At first, actress/comedian Whoopi Goldberg brings to mind a synthesis of Richard Pryor and Lily Tomlin. But after you watch her for a while, Whoopi Goldberg brings to mind Whoopi Goldberg. She is an original and the five monologues she presents tonight in "Whoopi Goldberg Direct From Broadway" (10 p.m. on HBO) are flaky, funny, gritty, bizarre and quite unexpectedly touching.

The telecast is an hour's encapsulation of Goldberg's one-woman show last season at the Lyceum Theatre, where she was taped in full action. Predictably, the camera jumps back and forth between performer performing and spectators spectating, and there's a cutesy prologue showing Goldberg backstage, as she goes from dressing room to dressing room, checking in with each of the five characters she is going to play on stage. Fortunately, this kind of trickery is kept to a minimum.

The real trickery is Goldberg's ability to create believable people out of the flotsam and jetsam of life, and then build around those lost souls a whole world. For that, a close-up suffices. The cast of characters is drawn from the ranks of the maimed, the tripped-out or the socially disadvantaged, but invariably Goldberg finds that bit of emotion that connects each of them with the rest of humanity.

Like Tomlin, who portrayed a paraplegic in her one-woman show, Goldberg depicts a handicapped woman whose arm and leg are severely gnarled and whose head nestles up against her own shoulder. "This," she observes in a dry rasp, "is not a disco body." Nonetheless, she tells us, she has met a man, who took her dancing, then took her swimming, and then came right out and proposed marriage. "Normal must be in the eye of the beholder," she concludes in amazement. Goldberg makes similar beholders out of all of us, obliging us to recognize the normal in the abnormal, the common in the seemingly uncommon.

Destiny takes some of her characters for a frankly surrealistic ride. In one sketch, a Jamaican curio peddler comes to the United States as a maid and doxy, and ends up inheriting a $20 million fortune and a replica of Tara from the grizzled boss she calls "the old raisin." In another, Fontaine, a street-wise junkie and petty thief, takes off on a holiday to Amsterdam, where unknowingly he wanders into the Anne Frank house and experiences a hip conversion.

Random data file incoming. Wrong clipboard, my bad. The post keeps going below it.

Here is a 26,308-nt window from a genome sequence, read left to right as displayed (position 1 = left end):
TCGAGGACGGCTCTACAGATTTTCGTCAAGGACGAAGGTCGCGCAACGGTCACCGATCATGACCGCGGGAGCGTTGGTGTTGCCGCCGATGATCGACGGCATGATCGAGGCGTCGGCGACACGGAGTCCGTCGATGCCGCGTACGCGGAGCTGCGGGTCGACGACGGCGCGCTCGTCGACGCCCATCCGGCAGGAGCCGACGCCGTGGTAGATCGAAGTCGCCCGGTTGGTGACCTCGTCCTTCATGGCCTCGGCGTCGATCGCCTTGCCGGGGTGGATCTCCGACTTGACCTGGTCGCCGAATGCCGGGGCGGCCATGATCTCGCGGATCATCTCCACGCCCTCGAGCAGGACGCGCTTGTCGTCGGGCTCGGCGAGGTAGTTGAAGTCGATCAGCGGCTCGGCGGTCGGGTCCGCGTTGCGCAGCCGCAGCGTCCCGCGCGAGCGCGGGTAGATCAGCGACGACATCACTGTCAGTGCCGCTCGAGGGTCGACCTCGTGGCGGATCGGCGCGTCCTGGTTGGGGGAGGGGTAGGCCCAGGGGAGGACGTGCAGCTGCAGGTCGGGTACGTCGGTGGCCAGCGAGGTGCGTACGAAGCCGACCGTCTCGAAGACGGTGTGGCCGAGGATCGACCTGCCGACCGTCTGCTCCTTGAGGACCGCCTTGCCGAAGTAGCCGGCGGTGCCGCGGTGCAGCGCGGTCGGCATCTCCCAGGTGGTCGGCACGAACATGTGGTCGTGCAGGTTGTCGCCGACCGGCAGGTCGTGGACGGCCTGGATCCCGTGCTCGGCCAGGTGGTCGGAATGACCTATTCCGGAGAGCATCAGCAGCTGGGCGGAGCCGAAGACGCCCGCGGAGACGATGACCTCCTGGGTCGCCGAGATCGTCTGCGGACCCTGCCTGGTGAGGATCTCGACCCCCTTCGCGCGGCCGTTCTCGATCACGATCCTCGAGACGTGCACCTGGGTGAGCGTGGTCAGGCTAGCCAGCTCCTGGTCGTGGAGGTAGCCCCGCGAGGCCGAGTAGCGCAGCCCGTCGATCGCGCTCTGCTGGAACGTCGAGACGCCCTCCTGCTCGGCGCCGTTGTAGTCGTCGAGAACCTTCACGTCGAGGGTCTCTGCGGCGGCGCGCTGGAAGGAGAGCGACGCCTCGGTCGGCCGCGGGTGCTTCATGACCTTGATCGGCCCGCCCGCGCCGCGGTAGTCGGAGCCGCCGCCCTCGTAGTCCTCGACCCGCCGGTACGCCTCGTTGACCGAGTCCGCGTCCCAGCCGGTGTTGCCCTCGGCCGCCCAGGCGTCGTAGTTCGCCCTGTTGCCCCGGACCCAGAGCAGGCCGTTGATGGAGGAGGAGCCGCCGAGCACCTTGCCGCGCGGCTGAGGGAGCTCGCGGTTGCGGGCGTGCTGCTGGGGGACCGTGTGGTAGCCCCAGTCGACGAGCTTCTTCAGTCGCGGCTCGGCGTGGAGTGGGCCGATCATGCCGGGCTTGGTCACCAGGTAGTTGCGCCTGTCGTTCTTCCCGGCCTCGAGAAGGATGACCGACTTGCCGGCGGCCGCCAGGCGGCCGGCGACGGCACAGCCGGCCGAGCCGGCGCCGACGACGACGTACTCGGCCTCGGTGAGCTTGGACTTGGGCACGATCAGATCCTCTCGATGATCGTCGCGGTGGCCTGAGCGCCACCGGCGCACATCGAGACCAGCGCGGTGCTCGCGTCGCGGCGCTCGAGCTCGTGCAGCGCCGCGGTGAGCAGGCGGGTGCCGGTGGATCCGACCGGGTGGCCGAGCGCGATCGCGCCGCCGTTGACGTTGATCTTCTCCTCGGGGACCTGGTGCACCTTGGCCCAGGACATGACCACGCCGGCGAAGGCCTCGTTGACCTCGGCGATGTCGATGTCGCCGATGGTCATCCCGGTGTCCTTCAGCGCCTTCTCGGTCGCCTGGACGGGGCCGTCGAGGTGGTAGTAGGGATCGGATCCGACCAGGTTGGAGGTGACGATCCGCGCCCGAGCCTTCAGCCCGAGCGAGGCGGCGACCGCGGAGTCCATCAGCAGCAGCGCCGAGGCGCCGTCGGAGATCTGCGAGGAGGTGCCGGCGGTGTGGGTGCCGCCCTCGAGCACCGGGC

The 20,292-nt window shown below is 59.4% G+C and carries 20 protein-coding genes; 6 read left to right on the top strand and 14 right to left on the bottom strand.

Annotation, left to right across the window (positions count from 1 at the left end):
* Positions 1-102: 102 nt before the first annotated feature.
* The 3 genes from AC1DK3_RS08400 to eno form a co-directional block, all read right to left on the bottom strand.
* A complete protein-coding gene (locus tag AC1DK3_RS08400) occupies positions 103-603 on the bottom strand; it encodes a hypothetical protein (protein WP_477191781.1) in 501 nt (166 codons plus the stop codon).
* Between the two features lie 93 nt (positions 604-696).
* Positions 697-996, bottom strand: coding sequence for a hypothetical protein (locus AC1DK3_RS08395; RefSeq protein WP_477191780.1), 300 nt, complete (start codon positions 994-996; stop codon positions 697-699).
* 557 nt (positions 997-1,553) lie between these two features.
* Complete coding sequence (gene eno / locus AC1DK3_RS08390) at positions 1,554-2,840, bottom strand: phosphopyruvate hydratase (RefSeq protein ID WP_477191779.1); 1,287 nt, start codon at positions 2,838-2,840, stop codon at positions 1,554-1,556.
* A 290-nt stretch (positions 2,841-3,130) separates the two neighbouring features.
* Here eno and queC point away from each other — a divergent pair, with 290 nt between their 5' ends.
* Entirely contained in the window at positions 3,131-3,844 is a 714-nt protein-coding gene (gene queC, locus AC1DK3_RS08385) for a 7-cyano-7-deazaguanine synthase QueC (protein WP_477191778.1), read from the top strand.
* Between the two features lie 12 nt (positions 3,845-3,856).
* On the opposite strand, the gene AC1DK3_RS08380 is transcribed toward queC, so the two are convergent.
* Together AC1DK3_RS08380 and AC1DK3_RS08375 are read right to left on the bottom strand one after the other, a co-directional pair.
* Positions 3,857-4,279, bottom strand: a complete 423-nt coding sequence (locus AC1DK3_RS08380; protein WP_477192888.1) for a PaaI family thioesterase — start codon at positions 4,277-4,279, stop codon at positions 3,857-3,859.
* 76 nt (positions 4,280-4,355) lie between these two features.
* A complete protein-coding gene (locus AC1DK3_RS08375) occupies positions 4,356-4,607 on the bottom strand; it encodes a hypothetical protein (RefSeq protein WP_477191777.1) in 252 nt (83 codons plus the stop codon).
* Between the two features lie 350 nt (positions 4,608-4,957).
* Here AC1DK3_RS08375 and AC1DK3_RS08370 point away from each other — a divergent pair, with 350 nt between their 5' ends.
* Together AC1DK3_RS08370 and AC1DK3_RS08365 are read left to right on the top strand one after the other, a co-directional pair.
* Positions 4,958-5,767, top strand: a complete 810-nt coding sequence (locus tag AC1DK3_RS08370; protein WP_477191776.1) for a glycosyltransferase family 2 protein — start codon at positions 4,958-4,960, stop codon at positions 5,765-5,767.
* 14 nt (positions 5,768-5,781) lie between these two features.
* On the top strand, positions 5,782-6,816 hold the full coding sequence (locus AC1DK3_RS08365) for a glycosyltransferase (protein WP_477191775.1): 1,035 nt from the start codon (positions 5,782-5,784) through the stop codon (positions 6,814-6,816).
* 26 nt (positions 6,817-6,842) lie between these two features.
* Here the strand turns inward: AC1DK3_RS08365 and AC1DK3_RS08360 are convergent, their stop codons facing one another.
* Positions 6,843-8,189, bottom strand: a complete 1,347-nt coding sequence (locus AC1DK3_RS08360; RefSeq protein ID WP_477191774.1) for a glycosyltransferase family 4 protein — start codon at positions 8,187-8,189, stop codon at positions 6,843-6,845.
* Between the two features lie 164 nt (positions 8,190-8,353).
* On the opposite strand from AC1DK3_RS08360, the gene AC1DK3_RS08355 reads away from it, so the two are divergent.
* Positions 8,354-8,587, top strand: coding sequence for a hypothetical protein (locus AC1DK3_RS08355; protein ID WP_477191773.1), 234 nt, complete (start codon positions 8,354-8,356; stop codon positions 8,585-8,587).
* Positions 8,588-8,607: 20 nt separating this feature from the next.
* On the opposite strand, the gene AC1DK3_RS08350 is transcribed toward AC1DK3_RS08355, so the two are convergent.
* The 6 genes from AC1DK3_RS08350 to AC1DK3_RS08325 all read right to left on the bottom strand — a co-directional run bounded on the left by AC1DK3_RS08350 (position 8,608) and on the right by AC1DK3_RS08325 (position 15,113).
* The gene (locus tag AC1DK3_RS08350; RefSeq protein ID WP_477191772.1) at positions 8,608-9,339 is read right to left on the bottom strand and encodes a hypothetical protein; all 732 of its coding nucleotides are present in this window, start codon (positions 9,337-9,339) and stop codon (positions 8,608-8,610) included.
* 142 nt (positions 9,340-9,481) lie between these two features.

Sometimes, however, it is the very banality of their plight -- pushed to the limits -- that makes them distinctive, like the California chick who prefers to be known as a surfer, not a Valley Girl, "because before there was the mall, there was the ocean, okay?" As she chats on airily, we learn that this bubble head is, one, pregnant, two, 13 and, three, pathetically lost. Brilliantly, Goldberg plays the character against the grain -- asserting her feeble independence and cheerfully assuring us that she'll be right there on the sea wall if ever we want to drop by.

A desire to be like everyone else motivates the 6-year-old black girl who has taken to wearing a white shirt on her head so that she will have "long, luxurious blond hair" to match all the actresses on TV. "You gotta have long hair to get on 'The Love Boat,' " she explains. The more she chats with the audience, however, the more she realizes that nobody looks like the people on TV. ("Who do those people look like?" she finally asks with just a suggestion of pique.) By the end, she has decided she can face the future without her shirt, which puts her one step ahead of Linus.

Deep down, "Whoopi Goldberg Direct From Broadway" is such a sweet and generous show that it seems irrelevant to point out that her characters occasionally use the vernacular of the gutter. If they're soiled, they're only soiled around the edges. Their mouths may require washing out now and again. But their souls are innocent and their hearts are pure.